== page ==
Emigration from north German ports developed slowly with sources of migrants began to shift to north and east in the 1830s in the ports of Hamburg and Bremen. The river system of Weser offered transportation for emigrants to Bremen. The building of railroads in the late 1830s offered alternative routes for migrants from the interior German states and thus competition for these northern German ports. The result was to provide cargoes of emigrants for ships arriving in the ports with American commodities, so they would not have to return empty or seek cargo in other ports.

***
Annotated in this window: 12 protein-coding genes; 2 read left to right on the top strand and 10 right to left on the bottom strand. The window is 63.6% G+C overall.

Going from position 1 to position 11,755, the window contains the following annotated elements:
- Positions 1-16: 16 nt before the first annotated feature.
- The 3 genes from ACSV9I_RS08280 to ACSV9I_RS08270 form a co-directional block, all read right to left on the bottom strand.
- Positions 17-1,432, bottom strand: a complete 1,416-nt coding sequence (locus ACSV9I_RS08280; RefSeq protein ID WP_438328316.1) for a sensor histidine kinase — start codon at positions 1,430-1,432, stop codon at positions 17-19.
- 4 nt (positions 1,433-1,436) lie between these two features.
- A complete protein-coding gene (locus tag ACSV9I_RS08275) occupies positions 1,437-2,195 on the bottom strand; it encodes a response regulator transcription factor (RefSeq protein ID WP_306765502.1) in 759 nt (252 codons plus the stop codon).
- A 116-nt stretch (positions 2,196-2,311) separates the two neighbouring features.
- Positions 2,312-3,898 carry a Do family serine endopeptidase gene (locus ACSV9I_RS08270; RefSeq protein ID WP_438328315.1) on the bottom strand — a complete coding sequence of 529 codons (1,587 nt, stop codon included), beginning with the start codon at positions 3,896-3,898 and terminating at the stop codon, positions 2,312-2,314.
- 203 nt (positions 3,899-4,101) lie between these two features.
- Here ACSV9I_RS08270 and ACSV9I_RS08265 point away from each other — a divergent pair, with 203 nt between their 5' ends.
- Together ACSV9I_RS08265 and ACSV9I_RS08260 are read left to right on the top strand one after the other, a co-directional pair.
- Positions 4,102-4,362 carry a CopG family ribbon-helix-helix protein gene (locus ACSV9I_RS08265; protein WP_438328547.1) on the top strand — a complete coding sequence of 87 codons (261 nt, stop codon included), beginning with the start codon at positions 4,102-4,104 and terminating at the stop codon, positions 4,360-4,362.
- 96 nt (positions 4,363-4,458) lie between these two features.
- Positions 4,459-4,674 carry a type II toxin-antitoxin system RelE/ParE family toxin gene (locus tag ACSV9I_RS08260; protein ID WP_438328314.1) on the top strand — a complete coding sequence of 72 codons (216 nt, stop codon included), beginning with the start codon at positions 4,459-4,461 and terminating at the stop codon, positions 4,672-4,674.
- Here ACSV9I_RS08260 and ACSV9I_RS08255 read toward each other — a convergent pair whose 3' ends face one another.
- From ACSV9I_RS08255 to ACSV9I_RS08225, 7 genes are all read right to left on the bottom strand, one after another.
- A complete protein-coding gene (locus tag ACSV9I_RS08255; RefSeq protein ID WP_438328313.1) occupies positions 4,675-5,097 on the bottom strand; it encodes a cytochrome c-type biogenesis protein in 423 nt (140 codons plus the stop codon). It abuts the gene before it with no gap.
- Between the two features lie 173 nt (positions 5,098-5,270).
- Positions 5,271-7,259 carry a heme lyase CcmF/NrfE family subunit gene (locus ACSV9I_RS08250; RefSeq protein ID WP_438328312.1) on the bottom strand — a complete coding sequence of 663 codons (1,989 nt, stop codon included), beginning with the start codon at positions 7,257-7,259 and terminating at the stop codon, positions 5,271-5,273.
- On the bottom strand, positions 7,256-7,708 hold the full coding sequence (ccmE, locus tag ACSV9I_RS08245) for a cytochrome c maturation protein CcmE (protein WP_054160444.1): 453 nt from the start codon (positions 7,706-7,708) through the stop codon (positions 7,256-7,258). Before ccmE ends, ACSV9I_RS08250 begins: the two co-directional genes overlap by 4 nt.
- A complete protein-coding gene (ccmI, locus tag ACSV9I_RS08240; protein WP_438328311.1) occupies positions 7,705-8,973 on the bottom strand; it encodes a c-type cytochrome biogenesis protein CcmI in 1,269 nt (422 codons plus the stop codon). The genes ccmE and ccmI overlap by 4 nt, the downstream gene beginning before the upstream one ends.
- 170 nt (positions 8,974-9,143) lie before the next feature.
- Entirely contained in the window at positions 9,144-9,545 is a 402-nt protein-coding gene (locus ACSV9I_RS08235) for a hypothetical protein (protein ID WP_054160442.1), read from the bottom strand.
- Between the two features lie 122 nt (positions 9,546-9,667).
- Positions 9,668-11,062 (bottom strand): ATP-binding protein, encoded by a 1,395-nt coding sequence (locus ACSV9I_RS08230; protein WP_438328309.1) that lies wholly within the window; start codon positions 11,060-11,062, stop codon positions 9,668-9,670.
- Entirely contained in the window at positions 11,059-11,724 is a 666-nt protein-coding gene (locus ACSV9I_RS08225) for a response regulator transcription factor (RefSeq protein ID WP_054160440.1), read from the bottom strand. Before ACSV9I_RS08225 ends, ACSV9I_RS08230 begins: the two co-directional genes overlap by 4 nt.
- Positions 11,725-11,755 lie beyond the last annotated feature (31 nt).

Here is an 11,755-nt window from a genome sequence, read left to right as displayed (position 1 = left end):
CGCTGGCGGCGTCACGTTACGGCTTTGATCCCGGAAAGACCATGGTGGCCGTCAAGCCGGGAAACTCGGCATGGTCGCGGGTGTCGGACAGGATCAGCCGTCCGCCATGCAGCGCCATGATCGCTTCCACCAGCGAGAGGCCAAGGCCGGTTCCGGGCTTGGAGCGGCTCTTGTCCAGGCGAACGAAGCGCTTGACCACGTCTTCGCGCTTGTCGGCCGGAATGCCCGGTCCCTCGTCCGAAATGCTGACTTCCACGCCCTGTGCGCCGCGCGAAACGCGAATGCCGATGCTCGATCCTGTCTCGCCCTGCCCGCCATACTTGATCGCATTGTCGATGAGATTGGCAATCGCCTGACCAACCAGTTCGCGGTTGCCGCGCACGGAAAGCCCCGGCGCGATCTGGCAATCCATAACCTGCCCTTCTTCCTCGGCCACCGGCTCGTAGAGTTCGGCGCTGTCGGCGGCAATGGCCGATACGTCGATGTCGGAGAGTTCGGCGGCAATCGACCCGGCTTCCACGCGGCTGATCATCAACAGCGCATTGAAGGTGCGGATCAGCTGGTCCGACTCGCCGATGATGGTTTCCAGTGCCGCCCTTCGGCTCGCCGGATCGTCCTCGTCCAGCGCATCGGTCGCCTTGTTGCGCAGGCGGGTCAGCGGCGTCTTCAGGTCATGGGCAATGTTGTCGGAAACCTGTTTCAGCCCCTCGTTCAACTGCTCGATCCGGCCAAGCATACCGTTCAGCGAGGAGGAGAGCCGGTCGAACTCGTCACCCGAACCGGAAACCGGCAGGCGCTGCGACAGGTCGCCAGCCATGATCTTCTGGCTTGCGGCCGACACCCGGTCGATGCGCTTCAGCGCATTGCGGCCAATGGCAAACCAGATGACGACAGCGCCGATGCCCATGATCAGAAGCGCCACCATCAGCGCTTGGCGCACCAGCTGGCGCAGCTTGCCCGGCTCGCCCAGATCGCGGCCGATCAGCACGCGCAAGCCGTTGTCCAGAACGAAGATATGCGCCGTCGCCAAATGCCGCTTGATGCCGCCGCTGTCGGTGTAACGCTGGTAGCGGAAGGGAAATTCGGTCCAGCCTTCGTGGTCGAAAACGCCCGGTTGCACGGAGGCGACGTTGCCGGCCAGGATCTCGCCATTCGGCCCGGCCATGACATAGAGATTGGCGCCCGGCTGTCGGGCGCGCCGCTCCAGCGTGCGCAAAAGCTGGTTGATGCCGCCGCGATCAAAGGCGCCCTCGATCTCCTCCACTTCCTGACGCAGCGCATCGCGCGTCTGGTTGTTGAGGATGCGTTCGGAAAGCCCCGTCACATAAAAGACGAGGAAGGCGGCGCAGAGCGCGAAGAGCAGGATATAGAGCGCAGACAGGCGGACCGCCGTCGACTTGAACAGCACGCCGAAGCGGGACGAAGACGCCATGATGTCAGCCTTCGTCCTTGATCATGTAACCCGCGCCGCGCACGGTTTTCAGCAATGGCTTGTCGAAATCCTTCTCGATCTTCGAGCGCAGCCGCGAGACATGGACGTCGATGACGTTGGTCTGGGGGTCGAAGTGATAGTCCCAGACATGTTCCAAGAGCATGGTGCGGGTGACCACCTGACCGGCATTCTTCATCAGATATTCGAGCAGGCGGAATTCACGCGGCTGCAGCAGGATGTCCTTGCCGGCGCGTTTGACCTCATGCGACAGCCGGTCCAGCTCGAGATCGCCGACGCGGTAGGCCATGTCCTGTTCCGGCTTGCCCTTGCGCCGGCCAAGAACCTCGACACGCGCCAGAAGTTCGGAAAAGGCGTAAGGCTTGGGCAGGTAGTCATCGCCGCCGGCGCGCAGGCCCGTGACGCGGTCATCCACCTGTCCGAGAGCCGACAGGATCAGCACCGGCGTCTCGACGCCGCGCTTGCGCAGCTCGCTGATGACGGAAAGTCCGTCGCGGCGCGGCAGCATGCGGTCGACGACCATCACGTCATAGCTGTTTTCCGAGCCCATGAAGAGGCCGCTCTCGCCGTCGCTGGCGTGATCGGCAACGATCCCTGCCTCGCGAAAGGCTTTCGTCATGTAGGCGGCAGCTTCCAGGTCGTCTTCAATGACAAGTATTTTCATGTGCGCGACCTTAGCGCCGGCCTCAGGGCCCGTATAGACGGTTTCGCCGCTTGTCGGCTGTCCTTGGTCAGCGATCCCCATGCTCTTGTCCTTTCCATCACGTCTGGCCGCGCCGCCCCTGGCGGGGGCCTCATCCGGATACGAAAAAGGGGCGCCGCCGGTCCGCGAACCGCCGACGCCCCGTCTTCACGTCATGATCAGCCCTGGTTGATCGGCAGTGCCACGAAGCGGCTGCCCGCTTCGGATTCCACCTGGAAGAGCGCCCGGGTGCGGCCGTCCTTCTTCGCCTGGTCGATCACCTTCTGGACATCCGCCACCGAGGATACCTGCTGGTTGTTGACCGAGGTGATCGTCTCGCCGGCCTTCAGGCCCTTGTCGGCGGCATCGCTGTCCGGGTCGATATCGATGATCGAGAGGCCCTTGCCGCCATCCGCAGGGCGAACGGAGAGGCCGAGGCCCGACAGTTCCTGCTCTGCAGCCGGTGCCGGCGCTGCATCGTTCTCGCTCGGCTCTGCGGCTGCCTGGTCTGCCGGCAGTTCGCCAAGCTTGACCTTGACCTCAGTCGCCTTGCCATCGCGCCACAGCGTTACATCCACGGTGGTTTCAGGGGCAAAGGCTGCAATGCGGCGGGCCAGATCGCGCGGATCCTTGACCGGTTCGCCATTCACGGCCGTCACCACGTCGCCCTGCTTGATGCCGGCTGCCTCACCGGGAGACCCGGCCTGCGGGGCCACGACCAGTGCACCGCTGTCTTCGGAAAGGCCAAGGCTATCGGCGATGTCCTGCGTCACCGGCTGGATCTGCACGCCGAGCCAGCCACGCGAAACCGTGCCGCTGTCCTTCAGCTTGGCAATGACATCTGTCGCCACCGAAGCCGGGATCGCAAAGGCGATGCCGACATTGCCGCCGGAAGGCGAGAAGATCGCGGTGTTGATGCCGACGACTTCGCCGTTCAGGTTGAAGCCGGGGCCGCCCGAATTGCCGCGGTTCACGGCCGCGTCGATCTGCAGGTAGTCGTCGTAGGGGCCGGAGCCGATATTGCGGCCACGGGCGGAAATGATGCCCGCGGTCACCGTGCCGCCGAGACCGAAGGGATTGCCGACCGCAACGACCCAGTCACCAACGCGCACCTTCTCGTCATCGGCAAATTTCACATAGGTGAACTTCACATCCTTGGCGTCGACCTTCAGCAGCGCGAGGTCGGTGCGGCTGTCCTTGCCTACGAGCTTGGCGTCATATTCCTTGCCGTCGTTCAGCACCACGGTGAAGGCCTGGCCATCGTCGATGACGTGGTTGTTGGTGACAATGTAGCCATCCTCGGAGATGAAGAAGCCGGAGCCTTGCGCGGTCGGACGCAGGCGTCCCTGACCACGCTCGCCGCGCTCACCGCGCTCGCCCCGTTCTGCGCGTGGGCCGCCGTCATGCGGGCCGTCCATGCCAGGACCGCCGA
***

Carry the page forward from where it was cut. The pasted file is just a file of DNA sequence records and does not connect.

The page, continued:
Bremen had already in the 1820s established itself as the center of tobacco trade between America – especially Baltimore- and Germany, replacing Dutch ports as the principal entry point for tobacco in all northern Europe. However at about the same time the accumulation of silt in the Weser River began to impend the movement of oceangoing vessels. To avoid this growing problem the city in 1827 built a new town called Bremerhaven (near mouth of Weser river and opened this port in 1830. Gradually New York city in 1840s replaced Baltimore as the chief American port connecting to Bremen.